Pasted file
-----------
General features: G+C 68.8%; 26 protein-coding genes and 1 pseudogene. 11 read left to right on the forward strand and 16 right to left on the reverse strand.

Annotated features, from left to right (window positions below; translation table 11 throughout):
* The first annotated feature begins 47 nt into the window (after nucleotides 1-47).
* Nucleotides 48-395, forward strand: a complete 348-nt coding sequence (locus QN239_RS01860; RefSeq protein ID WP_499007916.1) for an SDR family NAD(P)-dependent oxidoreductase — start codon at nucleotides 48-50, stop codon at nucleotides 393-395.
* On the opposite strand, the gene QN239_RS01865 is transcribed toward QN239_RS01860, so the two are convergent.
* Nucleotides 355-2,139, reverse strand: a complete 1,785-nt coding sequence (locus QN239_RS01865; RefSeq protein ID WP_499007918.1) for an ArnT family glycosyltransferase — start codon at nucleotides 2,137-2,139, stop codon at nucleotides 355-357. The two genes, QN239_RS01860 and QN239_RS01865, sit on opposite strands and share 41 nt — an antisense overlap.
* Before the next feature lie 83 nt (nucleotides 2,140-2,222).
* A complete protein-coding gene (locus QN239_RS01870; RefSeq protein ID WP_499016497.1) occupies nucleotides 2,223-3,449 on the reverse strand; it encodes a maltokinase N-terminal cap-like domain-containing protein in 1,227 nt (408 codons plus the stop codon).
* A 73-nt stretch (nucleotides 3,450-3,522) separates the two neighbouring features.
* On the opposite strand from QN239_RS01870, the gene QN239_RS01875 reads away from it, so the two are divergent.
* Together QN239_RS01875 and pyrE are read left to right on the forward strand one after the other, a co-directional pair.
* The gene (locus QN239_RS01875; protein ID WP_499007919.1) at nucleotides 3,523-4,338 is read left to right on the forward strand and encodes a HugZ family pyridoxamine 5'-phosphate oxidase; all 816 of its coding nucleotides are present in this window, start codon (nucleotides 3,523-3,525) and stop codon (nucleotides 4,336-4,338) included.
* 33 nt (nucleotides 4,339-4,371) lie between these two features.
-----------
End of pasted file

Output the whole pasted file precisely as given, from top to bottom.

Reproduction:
General features: G+C 68.8%; 26 protein-coding genes and 1 pseudogene. 11 read left to right on the forward strand and 16 right to left on the reverse strand.

Annotated features, from left to right (window positions below; translation table 11 throughout):
* The first annotated feature begins 47 nt into the window (after nucleotides 1-47).
* Nucleotides 48-395, forward strand: a complete 348-nt coding sequence (locus QN239_RS01860; RefSeq protein ID WP_499007916.1) for an SDR family NAD(P)-dependent oxidoreductase — start codon at nucleotides 48-50, stop codon at nucleotides 393-395.
* On the opposite strand, the gene QN239_RS01865 is transcribed toward QN239_RS01860, so the two are convergent.
* Nucleotides 355-2,139, reverse strand: a complete 1,785-nt coding sequence (locus QN239_RS01865; RefSeq protein ID WP_499007918.1) for an ArnT family glycosyltransferase — start codon at nucleotides 2,137-2,139, stop codon at nucleotides 355-357. The two genes, QN239_RS01860 and QN239_RS01865, sit on opposite strands and share 41 nt — an antisense overlap.
* Before the next feature lie 83 nt (nucleotides 2,140-2,222).
* A complete protein-coding gene (locus QN239_RS01870; RefSeq protein ID WP_499016497.1) occupies nucleotides 2,223-3,449 on the reverse strand; it encodes a maltokinase N-terminal cap-like domain-containing protein in 1,227 nt (408 codons plus the stop codon).
* A 73-nt stretch (nucleotides 3,450-3,522) separates the two neighbouring features.
* On the opposite strand from QN239_RS01870, the gene QN239_RS01875 reads away from it, so the two are divergent.
* Together QN239_RS01875 and pyrE are read left to right on the forward strand one after the other, a co-directional pair.
* The gene (locus QN239_RS01875; protein ID WP_499007919.1) at nucleotides 3,523-4,338 is read left to right on the forward strand and encodes a HugZ family pyridoxamine 5'-phosphate oxidase; all 816 of its coding nucleotides are present in this window, start codon (nucleotides 3,523-3,525) and stop codon (nucleotides 4,336-4,338) included.
* 33 nt (nucleotides 4,339-4,371) lie between these two features.